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What is a Kiwi?

Kiwi. What do you think of when you see or hear that word? If you're a New Zealander, one of the first things you think of is "me". That's because in New Zealand, "I'm a Kiwi" is shorthand for "I'm a New Zealander". 

A kiwifruit cut in half, showing the green flesh inside.
What much of the world thinks of as a "kiwi"

For the grammatically minded, Kiwi can—as we have just seen—be used as a noun (i.e., a naming word), and is also an adjective (a describing word) meaning "typical of, or native to, New Zealand." 

For example, "Kiwi English" means the kind of English spoken in New Zealand. (Think "fush'n'chups".) Say "Kiwi music" and you think of bands like Split Enz, Crowded House or Fat Freddy's Drop. Or singers like pop star Lorde, singer-songwriter Dave Dobbyn, or opera singer Kiri Te Kanawa.

Or there's the national railway, KiwiRail, and Kiwibank.

But why "kiwi"? People outside of New Zealand have come to associate the word with an egg-shaped fruit that comes in two varieties: green or golden. However, this meaning is a latecomer, dating from the 1970s. (More about the fruit later.)

A kiwi chick bred in captivity, being fed.
The true, original kiwi - a bird

The word kiwi goes way back before the arrival of Europeans to New Zealand. To begin with, it was the name the Maori gave to New Zealand's iconic, flightless, nocturnal bird, scientifically known as the Apteryx. One theory is that the Maori named it "kiwi" in imitation of the kiwi's screeching cry

But as to how the name of the bird came to represent New Zealanders and everything New Zealand, there are two possibilities. 

One dates back to a rugby match between New Zealand and Great Britain in 1905 when the All Blacks won 15-0. The New Zealand Free Lance magazine published a cartoon celebrating the event, where a tiny kiwi transformed into a towering moa (the world's biggest bird before it went extinct several hundred years ago). The representation stuck, becoming a standard motif in cartoons, and then in the world at large.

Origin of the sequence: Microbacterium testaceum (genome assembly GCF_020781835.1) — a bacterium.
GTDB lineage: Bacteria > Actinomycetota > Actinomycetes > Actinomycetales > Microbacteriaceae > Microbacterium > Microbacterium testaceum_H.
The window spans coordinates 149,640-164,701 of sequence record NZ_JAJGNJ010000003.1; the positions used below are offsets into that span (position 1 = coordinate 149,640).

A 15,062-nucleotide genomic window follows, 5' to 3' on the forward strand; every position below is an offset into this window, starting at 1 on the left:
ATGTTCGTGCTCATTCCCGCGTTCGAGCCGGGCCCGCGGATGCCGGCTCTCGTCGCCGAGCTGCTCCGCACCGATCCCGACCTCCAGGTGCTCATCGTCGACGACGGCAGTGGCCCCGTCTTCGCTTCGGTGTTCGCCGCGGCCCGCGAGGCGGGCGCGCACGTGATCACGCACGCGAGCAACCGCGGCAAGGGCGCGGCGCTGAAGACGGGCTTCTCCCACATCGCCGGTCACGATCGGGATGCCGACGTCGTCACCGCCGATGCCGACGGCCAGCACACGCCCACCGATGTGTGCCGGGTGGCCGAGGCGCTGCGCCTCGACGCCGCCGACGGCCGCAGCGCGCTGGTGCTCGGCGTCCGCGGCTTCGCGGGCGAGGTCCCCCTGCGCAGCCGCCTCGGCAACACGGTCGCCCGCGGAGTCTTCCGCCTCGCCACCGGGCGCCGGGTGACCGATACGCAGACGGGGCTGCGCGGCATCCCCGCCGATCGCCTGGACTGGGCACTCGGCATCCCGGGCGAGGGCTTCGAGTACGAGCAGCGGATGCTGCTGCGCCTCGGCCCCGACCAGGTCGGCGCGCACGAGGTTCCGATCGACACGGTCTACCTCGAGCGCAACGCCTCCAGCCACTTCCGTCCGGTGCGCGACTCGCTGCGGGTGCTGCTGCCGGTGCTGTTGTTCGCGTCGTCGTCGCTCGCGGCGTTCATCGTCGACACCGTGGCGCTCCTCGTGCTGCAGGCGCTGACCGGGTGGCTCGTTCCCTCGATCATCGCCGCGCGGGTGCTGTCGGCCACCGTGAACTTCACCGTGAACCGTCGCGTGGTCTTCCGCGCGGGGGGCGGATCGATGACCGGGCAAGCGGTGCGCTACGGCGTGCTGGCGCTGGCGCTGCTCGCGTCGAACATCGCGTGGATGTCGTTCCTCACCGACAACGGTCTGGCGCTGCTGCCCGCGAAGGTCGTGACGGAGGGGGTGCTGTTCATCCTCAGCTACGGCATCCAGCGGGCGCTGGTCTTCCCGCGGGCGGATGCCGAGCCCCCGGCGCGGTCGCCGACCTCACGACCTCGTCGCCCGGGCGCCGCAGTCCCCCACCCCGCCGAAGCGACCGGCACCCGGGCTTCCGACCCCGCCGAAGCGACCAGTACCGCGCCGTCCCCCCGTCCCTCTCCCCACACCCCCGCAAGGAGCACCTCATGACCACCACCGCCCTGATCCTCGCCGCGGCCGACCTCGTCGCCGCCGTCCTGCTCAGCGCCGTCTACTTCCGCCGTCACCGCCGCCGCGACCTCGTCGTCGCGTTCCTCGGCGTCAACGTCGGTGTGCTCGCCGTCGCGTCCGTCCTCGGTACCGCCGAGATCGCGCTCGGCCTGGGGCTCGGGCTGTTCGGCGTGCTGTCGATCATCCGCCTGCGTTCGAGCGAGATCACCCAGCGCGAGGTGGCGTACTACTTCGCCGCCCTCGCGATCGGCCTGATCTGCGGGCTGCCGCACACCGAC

The other theory is that it happened a few years later, in World War I (1914-18) when a brand of shoe polish, called "Kiwi", came to be used by the British and United States armies for soldiers' boots. Although the shoe polish was Australian, the name was inspired by the inventor's wife having been born in New Zealand. New Zealand soldiers thus came to be nicknamed "Kiwis" after the name of the famous shoe polish.

As for the fruit, until the 1970s, those oval balls of sweetness that grew on vines were called Chinese gooseberries. It was only when moves were made in the 1970s to turn them into a major export that the name was changed to one designed to make them sound native to New Zealand. And what could be more native-sounding than "kiwi"? Chinese gooseberries thus became "kiwifruit". However, over time, consumers—at least outside of New Zealand—have dropped the "fruit" suffix. They are therefore, somewhat confusingly, now just called "kiwis" by most of the world.

Apologies to China, though, because, as the original name, Chinese gooseberry, suggests, China is where the kiwifruit is native to! It's just that New Zealand was the first country to commercially cultivate this formerly wild fruit, in the early 20th century. That pioneering move is the only foothold New Zealand has in claiming the fruit as its own. But it is a foothold that has been mightily secured by undeniable commercial success.

So, while the kiwi with a long beak is 100% Kiwi, the kiwi that grows on a vine is not—although not every Kiwi will like to admit that!

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